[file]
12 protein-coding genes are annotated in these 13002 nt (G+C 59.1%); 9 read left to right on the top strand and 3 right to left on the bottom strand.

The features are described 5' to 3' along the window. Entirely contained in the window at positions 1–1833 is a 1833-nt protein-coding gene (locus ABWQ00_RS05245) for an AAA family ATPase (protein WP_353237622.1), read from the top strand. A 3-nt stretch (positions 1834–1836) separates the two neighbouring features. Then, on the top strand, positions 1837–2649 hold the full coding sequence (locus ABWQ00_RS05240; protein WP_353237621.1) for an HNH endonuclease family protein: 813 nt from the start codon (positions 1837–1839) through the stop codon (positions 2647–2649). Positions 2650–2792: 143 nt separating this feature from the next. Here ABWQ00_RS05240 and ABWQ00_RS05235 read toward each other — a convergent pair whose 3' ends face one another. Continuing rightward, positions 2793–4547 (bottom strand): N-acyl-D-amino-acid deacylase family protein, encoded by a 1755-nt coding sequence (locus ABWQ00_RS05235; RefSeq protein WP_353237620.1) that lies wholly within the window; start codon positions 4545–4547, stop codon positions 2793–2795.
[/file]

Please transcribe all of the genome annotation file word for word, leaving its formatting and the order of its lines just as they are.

12 protein-coding genes are annotated in these 13002 nt (G+C 59.1%); 9 read left to right on the top strand and 3 right to left on the bottom strand.

The features are described 5' to 3' along the window. Entirely contained in the window at positions 1–1833 is a 1833-nt protein-coding gene (locus ABWQ00_RS05245) for an AAA family ATPase (protein WP_353237622.1), read from the top strand. A 3-nt stretch (positions 1834–1836) separates the two neighbouring features. Then, on the top strand, positions 1837–2649 hold the full coding sequence (locus ABWQ00_RS05240; protein WP_353237621.1) for an HNH endonuclease family protein: 813 nt from the start codon (positions 1837–1839) through the stop codon (positions 2647–2649). Positions 2650–2792: 143 nt separating this feature from the next. Here ABWQ00_RS05240 and ABWQ00_RS05235 read toward each other — a convergent pair whose 3' ends face one another. Continuing rightward, positions 2793–4547 (bottom strand): N-acyl-D-amino-acid deacylase family protein, encoded by a 1755-nt coding sequence (locus ABWQ00_RS05235; RefSeq protein WP_353237620.1) that lies wholly within the window; start codon positions 4545–4547, stop codon positions 2793–2795.